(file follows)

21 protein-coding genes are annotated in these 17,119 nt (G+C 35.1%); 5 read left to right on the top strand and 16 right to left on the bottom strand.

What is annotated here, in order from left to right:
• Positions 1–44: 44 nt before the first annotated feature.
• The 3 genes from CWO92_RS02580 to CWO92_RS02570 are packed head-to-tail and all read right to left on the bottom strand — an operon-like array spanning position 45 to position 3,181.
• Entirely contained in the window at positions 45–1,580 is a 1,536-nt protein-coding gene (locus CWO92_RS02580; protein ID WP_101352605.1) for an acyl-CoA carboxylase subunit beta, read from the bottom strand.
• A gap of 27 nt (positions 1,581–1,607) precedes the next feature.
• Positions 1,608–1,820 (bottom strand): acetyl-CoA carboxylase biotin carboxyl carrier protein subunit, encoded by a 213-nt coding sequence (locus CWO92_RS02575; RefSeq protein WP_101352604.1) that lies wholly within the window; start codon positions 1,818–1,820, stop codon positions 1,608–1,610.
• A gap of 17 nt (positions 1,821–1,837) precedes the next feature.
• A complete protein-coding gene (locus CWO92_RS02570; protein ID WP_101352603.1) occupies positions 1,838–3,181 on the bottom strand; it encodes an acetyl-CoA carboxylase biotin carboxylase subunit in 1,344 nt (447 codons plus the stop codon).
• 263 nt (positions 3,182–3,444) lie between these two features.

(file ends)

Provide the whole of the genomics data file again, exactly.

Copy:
21 protein-coding genes are annotated in these 17,119 nt (G+C 35.1%); 5 read left to right on the top strand and 16 right to left on the bottom strand.

What is annotated here, in order from left to right:
• Positions 1–44: 44 nt before the first annotated feature.
• The 3 genes from CWO92_RS02580 to CWO92_RS02570 are packed head-to-tail and all read right to left on the bottom strand — an operon-like array spanning position 45 to position 3,181.
• Entirely contained in the window at positions 45–1,580 is a 1,536-nt protein-coding gene (locus CWO92_RS02580; protein ID WP_101352605.1) for an acyl-CoA carboxylase subunit beta, read from the bottom strand.
• A gap of 27 nt (positions 1,581–1,607) precedes the next feature.
• Positions 1,608–1,820 (bottom strand): acetyl-CoA carboxylase biotin carboxyl carrier protein subunit, encoded by a 213-nt coding sequence (locus CWO92_RS02575; RefSeq protein WP_101352604.1) that lies wholly within the window; start codon positions 1,818–1,820, stop codon positions 1,608–1,610.
• A gap of 17 nt (positions 1,821–1,837) precedes the next feature.
• A complete protein-coding gene (locus CWO92_RS02570; protein ID WP_101352603.1) occupies positions 1,838–3,181 on the bottom strand; it encodes an acetyl-CoA carboxylase biotin carboxylase subunit in 1,344 nt (447 codons plus the stop codon).
• 263 nt (positions 3,182–3,444) lie between these two features.